AuthorRainbow, Jessica G
AffiliationUniv Arizona, Coll Nursing
MetadataShow full item record
CitationRainbow, JG. Presenteeism: Nurse perceptions and consequences. J Nurs Manag. 2019; 27: 1530– 1537. https://doi.org/10.1111/jonm.12839
JournalJOURNAL OF NURSING MANAGEMENT
Rights© 2019 John Wiley & Sons Ltd
Collection InformationThis item from the UA Faculty Publications collection is made available by the University of Arizona with support from the University of Arizona Libraries. If you have questions, please contact us at firstname.lastname@example.org.
AbstractAims To describe factors leading to and consequences of nurse presenteeism. Background Presenteeism is more prevalent among nurses than other occupational groups. Existing literatures focuses on prevalence and consequences of presenteeism for patients, health care organizations, and nurses. However, we lack understanding of nurse perceptions of factors leading to and consequences of presenteeism. Methods A total of 295 free responses to a cross-sectional survey were analysed using conventional content analysis. Results Nurses consider multiple factors in deciding how to respond when presentee. These include illness, staffing, availability of leave time, patients, financial constraints and guilt. Consequences of presenteeism identified were decreased mental acuity and attitude leading to lessened communication both in-person and in documentation, transmission of illness, and decline in unit culture, patient care, and nurse health and well-being. Conclusions Multiple factors lead to nurse presenteeism and there are negative consequences to nurses' health, work environment and patient care outcomes. Implications for Nursing Management This study leads to key discoveries to the reasons for and consequences of nurse presenteeism. Many of the factors leading to presenteeism can be addressed through culture and policy changes within organizations. The consequences to patient care outcomes and the work environment emphasize the importance of addressing presenteeism.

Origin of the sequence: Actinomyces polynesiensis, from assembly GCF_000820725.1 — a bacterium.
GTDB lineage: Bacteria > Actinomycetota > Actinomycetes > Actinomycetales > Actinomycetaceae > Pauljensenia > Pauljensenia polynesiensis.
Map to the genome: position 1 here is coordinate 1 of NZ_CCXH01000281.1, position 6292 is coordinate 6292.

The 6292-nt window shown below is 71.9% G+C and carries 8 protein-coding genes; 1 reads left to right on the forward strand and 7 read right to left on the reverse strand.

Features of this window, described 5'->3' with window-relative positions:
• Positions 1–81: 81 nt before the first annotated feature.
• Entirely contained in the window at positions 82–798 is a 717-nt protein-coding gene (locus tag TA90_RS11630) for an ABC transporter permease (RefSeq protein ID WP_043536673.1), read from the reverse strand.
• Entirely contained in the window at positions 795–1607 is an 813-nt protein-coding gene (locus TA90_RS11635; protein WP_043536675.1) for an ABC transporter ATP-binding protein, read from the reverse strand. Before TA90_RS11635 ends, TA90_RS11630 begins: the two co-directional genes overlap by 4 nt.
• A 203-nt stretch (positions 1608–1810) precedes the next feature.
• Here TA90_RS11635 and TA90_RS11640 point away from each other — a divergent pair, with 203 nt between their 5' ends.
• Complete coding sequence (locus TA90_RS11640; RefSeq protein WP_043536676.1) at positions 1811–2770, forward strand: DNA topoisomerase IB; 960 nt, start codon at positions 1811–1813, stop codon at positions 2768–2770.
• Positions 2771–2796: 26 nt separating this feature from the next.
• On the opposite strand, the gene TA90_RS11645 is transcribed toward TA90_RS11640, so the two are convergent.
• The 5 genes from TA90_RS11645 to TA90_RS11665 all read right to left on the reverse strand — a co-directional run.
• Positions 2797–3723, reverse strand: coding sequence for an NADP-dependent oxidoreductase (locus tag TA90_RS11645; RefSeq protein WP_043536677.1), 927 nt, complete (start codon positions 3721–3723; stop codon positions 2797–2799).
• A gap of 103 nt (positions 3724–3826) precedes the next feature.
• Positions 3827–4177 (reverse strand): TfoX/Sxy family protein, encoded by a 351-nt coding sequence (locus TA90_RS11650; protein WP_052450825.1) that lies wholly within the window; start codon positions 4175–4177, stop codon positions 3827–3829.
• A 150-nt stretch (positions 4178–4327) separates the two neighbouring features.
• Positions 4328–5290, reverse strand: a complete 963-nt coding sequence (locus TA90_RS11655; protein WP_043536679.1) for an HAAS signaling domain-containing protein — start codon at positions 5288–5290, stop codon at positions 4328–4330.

Note12 month embargo; published online: 9 August 2019
VersionFinal accepted manuscript
SponsorsNational Institute of Occupational Safety and Health, US [#T42/OH008672]
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